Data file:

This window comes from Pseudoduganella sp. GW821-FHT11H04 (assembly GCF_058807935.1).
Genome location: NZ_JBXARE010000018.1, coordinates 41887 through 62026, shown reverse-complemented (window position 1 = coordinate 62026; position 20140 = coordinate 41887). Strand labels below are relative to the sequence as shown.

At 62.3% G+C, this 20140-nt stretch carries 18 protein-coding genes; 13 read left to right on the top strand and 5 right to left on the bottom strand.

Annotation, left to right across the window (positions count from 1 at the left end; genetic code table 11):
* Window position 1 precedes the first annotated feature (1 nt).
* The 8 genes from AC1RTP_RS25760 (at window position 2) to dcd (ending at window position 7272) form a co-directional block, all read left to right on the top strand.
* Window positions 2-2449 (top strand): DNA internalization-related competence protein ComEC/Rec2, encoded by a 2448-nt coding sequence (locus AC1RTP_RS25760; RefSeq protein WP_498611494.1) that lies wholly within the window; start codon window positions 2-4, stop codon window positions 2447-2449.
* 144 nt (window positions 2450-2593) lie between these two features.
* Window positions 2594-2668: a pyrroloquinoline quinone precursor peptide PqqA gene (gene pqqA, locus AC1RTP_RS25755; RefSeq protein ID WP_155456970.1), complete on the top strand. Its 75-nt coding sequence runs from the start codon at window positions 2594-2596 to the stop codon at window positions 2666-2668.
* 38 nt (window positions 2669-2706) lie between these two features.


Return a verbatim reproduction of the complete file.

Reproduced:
This window comes from Pseudoduganella sp. GW821-FHT11H04 (assembly GCF_058807935.1).
Genome location: NZ_JBXARE010000018.1, coordinates 41887 through 62026, shown reverse-complemented (window position 1 = coordinate 62026; position 20140 = coordinate 41887). Strand labels below are relative to the sequence as shown.

At 62.3% G+C, this 20140-nt stretch carries 18 protein-coding genes; 13 read left to right on the top strand and 5 right to left on the bottom strand.

Annotation, left to right across the window (positions count from 1 at the left end; genetic code table 11):
* Window position 1 precedes the first annotated feature (1 nt).
* The 8 genes from AC1RTP_RS25760 (at window position 2) to dcd (ending at window position 7272) form a co-directional block, all read left to right on the top strand.
* Window positions 2-2449 (top strand): DNA internalization-related competence protein ComEC/Rec2, encoded by a 2448-nt coding sequence (locus AC1RTP_RS25760; RefSeq protein WP_498611494.1) that lies wholly within the window; start codon window positions 2-4, stop codon window positions 2447-2449.
* 144 nt (window positions 2450-2593) lie between these two features.
* Window positions 2594-2668: a pyrroloquinoline quinone precursor peptide PqqA gene (gene pqqA, locus AC1RTP_RS25755; RefSeq protein ID WP_155456970.1), complete on the top strand. Its 75-nt coding sequence runs from the start codon at window positions 2594-2596 to the stop codon at window positions 2666-2668.
* 38 nt (window positions 2669-2706) lie between these two features.